Martha Graham was born in Allegheny, Pennsylvania on May 11, 1894. Her father, George Graham, was a doctor of nervous disorders, known today as psychiatry. Her mother, Jane Beers, was a descendant of Myles Standish. Being a doctor's family, the Grahams had a high standard of living, with the children under the supervision of a live-in maid. The social status of the Graham family increased Martha's exposure to the arts, but being the oldest daughter of a strict Presbyterian doctor would be detrimental. As Martha matured, she was strongly discouraged from pursuing a career in the performing arts.
When Martha was sixteen years old, she begged her father to take her to a dance performance in Los Angeles, which he did. Her father presented a bouquet of flowers to her outside of the theater, as told by Martha in her autobiography. The dance performance made such an impression on her that she decided to devote her life to dance, much to the dismay of her parents. She was told that a career in the arts was simply not suited for the daughter of a prominent Presbyterian physician. However, something Martha had seen on that stage had been a revelation to her; she was determined.
Martha enrolled at Denishawn School, a dance school and performing troupe. At age 22, extremely late for an aspiring dancer, Martha had found her destiny. She was told, however, that she was far too old to begin dancing and that her body was not properly build for it. But Martha persevered, proving to be a quick learner. She worked very hard, paying much attention to detail, to train her body.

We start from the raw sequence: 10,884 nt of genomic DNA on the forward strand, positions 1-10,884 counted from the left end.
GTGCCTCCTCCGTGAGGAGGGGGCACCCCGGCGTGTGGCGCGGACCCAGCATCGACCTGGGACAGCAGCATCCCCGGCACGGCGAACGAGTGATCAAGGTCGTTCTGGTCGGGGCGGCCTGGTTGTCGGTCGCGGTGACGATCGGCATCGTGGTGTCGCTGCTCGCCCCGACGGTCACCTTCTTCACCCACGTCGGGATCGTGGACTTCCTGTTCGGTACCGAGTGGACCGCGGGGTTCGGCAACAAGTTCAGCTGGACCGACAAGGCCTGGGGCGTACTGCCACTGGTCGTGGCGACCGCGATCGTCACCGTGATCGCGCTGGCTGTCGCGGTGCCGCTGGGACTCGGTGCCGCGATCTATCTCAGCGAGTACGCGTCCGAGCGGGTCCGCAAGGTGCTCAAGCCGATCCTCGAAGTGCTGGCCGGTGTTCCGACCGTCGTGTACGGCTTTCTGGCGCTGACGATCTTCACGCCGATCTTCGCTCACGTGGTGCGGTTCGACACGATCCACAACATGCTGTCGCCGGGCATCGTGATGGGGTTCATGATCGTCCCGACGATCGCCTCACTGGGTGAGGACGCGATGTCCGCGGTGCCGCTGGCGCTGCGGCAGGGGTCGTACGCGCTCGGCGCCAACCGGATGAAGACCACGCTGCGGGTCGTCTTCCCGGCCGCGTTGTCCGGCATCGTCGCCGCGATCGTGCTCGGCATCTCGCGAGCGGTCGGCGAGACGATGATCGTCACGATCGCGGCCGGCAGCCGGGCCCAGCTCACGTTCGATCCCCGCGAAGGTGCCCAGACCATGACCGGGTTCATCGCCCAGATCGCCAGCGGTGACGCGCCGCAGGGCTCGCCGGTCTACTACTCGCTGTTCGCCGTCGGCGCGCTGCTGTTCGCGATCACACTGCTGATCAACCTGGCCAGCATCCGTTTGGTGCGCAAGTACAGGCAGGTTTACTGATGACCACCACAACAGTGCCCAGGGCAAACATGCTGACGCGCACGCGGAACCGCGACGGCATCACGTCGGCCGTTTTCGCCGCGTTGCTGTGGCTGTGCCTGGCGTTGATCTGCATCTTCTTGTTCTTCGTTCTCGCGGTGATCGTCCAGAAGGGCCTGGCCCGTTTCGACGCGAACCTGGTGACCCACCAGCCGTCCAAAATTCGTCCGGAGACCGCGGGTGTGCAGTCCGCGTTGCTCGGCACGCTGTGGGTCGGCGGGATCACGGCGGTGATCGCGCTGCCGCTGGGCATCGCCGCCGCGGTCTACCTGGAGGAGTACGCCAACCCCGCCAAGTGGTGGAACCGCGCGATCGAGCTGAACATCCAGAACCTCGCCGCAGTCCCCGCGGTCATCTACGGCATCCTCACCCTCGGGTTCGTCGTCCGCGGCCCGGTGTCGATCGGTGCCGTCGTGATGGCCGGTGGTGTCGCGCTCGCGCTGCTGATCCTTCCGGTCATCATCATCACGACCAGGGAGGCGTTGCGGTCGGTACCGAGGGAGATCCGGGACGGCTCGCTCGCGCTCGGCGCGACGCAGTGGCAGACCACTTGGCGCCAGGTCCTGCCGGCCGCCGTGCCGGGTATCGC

Martha danced with Denishawn for seven years, then moved to New York City. She launched her own company in 1929. Nothing stood in the way of her mission: to "chart the graph of the heart" through movement.
A New Language:
Through her choreography, Martha began to push the art of dance to new limits. Her early dances were not well-received by audiences, as they were confused by what they were seeing on stage. Her performances were powerful and modern, and were often based on strong, precise movements and pelvic contractions. Martha believed that by incorporating spastic movements and falls, she could express emotional and spiritual themes. Her choreography overflowed with beauty and emotion. Martha was establishing a new language of dance, one that would change everything that came after it.
A True Pioneer:
Still dancing in the late 1960s, Martha often turned to alcohol to cope with her despair at her declining body. Her performances began to include more acting than dancing, relying on the movement of the dancers around her. Martha's love of dance was so strong that she refused to leave the stage, even though critics insisted she was past her prime. However, when the critics became too loud, she left the stage. Despite her age, she kept dancing throughout the 60s. In 1969, Martha finally announced her retirement from the stage. Although she couldn't perform, she continued to teach until her death in 1991, at age 96.
The Martha Graham Dance Company:
Founded by Martha in 1926, the Martha Graham Dance Company is the oldest, most celebrated modern dance company in the world. It presents the classic Graham repertory and new choreography in New York and on tour, featuring many of today's most talented dance artists.